All of the adoptees in my family share a connection to Korea via Harry Holt, the late Oregon farmer and lumberman who is credited with the widespread acceptance of international adoption. In the mid-1950s, Holt used his savings to adopt eight Korean War orphans and launch a crusade to find homes for thousands who needed families as a result of that war. Many of us were the children of Korean mothers and American GIs. Being of mixed race made it hard for us to stay in Korea because Koreans value pure bloodlines.
Experts agree,overall, that international Korean adoptions have been a success and helped pave the way for countries like China, Russia and Vietnam to create international programs. But it came with a price. When hundreds of us gathered last September in Washington, it was the first opportunity for many of us to share the experience of growing up in the early days of interracial and intercultural adoption. Some of us spent our adolescence in places like Iowa, Indiana and Tennessee, where there were no other Asians and little chance to discuss the ethnic identity issues and feelings of isolation many of us experienced growing up. One thing quickly became apparent: much has changed since we were adopted.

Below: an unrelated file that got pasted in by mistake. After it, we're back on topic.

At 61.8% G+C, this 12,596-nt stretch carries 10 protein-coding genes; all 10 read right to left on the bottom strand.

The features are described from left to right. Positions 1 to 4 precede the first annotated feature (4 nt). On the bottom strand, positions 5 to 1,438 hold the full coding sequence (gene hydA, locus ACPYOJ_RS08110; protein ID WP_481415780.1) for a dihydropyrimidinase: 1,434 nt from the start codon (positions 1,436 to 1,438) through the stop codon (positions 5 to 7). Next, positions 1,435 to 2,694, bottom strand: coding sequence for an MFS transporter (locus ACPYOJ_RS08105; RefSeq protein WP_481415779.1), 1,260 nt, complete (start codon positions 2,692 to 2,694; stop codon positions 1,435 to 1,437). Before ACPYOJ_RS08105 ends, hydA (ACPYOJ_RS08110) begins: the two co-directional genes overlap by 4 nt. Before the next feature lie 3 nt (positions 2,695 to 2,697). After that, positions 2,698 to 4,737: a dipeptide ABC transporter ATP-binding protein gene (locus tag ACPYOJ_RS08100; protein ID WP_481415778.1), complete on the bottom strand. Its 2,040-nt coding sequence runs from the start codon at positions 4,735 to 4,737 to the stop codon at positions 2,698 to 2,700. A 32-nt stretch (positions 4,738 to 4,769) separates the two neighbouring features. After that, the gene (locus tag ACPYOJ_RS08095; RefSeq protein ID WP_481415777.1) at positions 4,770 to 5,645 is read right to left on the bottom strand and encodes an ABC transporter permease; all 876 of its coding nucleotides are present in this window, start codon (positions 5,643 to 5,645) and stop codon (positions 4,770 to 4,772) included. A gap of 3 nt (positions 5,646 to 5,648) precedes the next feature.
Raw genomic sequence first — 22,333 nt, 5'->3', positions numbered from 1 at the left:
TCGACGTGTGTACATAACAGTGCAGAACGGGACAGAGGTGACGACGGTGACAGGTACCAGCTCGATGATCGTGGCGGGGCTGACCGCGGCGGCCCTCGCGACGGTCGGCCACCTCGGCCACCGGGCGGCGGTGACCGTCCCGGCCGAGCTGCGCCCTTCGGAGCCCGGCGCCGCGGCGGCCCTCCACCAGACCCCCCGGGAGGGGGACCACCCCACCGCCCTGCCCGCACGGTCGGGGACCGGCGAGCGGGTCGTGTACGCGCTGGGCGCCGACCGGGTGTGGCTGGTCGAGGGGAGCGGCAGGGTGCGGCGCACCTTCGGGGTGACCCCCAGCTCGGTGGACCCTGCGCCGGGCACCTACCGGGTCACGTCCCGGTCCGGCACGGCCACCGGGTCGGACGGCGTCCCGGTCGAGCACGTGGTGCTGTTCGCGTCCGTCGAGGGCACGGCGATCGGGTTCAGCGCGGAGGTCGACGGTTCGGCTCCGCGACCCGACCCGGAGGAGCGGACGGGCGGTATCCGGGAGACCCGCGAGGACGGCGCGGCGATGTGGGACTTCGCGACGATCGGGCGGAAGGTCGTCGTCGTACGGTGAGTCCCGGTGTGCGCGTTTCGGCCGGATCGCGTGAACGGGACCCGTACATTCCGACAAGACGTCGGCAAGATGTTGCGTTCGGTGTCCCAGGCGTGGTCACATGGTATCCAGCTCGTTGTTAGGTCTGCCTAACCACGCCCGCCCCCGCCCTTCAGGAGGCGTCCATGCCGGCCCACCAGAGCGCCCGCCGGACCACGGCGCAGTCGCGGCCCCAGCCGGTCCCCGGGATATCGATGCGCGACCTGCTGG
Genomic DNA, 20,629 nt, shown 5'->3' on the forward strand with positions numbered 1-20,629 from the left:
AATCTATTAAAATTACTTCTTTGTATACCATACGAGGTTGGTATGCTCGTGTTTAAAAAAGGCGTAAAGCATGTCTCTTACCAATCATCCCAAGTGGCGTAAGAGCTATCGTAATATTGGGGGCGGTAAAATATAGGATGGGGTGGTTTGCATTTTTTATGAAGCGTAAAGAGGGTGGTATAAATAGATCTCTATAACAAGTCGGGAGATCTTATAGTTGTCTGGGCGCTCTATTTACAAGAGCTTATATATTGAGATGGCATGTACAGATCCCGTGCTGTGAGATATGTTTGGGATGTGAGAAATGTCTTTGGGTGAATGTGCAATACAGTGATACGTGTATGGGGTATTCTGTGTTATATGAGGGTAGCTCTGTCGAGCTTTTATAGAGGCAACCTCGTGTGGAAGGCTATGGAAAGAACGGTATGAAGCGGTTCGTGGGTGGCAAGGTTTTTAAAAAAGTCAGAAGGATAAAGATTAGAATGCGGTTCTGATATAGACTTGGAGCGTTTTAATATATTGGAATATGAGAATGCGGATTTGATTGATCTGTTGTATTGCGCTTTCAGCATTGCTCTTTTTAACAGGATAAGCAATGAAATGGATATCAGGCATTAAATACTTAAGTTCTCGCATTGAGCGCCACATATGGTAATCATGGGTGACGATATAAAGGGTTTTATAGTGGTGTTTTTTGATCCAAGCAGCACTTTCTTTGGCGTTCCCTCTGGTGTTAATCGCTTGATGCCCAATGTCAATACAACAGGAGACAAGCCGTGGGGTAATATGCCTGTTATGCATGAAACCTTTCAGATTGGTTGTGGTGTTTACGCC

"Adoption practices in general during the 1950s were secretive, judgmental and obscure," says Susan Soon-Keum Cox, 47, a Korean adoptee and Holt program staffer who conceived and coordinated the Washington gathering."The early Korean adoptions opened the issue of acknowledgment. There was no prior history, no road map to follow, but the adoptions worked. And there certainly have been lessons learned along the way."
The most striking change that I have observed , now that I am an adoptive parent,is the ability for Korean adoptees to maintain their cultural identities by attending cultural camps,language school and agency-sponsored group tours to Korea. My daughter will have many opportunities to establish the "Korean" half of her Korean-American identity.
One reason so much emphasis is put on cultural identity today is that many of us struggled mightily trying to reconcile our Korean features with our perceptions of ourselves as American. " In the beginning, many parents believe that if they just loved their (adopted Korean) children enough, that would be all the children would need to feel good about themselves" says Joy Lieberthal, a 28-year-old Korean adoptee and a policy analyst at the Evan B. Donaldson Adoption Institute.
A study released in 1999 by the Donaldson Institute of about 200 adult Korean adoptees found that a significant shift in how we identify ourselves racially occurs as we become adults .While 36% of those questioned said they identified their ethnicity as "Caucasian only" when they were children, only 11% said the same as adult. By adulthood,64% said they considered themselves both Korean American/European.